Yet, I was shocked to realize there was only 1,241 completed applications, better yet, of which only 266 qualified for grading? OK, so if you do not live in the Middle East, I understand that you are bedazzled at my surprise. However, you must understand that this campaign ran on a top national TV for months, was featured in newspapers, it was even paralleled with a television program and was supported by direct mailing and facebook targeted advertising.

Bad marketing?...

Monday, February 9, 2009

Real-Life Product Placement

"Product placement" is a term generally used for the act of paid brand visibility featured in a movie or TV series. However, the consumer is becoming more and more aware of this practice which makes it lose its effectiveness. The latest Jim Carrey movie "Yes Man" seems to have carried the Red Bull product placement a bit too far plotting the script of an entire scene around it, and mentioning the brandname several times in a row... OK!!! We understand it was paid for!!! Now STOP!!
That said, what consumers are less conscious about is the real-life product placement. I have noticed it, because, well, I am a marketing freak. However, this marketing is as subtle as effective.
In my opinion brands like Rolex have it down to an art: from placing their brand and retail stores in the most fascinating city streets (in Paris, Geneva, Milan...) to associating themselves to monumental items and high-end activities. What actually generated this article is the watch in the middle of down town Beirut. It has a big fat ROLEX logo on all four sides, and this was not the first time I notice a real-life product placement for this brand: at the golf center in Grenoble they had a big branded Rolex watch too. Of course, they also had Evian bottles (and I was wondering, since this was a mutually beneficial association, how discounted the products were).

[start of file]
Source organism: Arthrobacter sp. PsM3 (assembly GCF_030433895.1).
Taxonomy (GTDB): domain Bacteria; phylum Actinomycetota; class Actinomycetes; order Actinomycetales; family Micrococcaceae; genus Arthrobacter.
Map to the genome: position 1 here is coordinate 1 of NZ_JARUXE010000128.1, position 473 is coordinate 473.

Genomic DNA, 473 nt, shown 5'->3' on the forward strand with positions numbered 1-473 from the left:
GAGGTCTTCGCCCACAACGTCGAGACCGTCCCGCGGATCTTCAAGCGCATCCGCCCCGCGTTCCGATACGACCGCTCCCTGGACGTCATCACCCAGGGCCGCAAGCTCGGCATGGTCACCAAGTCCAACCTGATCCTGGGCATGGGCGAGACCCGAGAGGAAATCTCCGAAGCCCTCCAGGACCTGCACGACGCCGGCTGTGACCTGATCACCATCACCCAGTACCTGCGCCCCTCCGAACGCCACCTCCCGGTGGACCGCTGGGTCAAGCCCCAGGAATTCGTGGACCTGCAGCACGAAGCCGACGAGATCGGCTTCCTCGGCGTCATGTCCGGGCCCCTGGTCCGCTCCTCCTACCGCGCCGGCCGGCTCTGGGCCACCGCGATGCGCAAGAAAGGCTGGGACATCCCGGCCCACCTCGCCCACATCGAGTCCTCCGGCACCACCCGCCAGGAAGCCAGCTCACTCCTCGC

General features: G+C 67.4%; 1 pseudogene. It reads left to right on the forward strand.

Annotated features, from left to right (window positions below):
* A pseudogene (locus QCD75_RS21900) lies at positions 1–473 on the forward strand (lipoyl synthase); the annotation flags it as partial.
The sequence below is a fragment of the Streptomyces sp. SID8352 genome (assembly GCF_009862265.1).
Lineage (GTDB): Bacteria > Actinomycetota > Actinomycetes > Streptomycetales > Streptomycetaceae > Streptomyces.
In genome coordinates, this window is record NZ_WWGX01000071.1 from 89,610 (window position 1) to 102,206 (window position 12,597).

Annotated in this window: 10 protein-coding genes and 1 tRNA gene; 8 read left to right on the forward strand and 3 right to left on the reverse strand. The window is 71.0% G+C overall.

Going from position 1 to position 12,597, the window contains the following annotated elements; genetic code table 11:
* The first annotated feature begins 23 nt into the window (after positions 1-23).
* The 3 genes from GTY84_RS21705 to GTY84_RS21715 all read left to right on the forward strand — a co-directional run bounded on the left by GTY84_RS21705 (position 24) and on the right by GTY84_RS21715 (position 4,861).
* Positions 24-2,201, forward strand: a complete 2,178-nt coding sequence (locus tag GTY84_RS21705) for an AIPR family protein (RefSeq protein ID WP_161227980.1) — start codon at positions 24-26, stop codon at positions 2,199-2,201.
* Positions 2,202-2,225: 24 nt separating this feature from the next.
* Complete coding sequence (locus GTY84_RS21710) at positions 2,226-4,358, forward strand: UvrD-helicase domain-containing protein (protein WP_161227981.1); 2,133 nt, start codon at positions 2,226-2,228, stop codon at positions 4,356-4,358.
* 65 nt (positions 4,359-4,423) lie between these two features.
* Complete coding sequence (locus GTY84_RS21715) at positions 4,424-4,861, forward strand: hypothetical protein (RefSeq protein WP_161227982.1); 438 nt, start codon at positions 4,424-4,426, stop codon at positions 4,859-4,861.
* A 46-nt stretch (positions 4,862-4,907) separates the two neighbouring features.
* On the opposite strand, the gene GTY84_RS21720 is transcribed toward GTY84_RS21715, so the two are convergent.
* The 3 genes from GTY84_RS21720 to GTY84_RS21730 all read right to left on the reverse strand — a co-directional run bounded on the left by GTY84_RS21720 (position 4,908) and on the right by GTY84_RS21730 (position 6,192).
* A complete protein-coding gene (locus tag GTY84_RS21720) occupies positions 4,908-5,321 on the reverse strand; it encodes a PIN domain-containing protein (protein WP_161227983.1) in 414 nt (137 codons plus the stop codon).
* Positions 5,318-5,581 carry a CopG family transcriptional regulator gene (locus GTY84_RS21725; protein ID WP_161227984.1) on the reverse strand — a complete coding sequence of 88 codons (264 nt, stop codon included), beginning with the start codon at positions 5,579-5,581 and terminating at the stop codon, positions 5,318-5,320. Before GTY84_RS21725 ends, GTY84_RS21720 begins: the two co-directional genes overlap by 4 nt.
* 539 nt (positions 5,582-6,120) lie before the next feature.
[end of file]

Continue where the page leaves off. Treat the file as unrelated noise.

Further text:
This got me thinking about the advertising function. The ultimate aim of ads is to make you familiar with the brand and communicate a positive intuitive attitude towards it. The essence of this would be the strength of the brand recognition factor on our decision making process. This leads me to consider brands like Siemens, which are widely known, but not specifically for one industry. They've spread out on so many levels. The common ground? A brandname. This big product and services distribution network, although spread on different items, remains, in my opinion, the best marketing strategy. It provides an unintentional real-life product placement. The brand is familiar. It is recognized. The idea might be ambiguous as to what it represents, but the message and recognition is there. They mass-branded and generated a branding economies-of-scale effect not by production, nor by cost reduction, but rather by a shared branding initiative. By seeing the brandname and experiencing it, the public is more likely to remember it. The down side is: one bad experience with any of the related products would affect the opinion on all the lines. Thus, I suppose it takes a quality-oriented German engineering firm to pull this off. Kudos.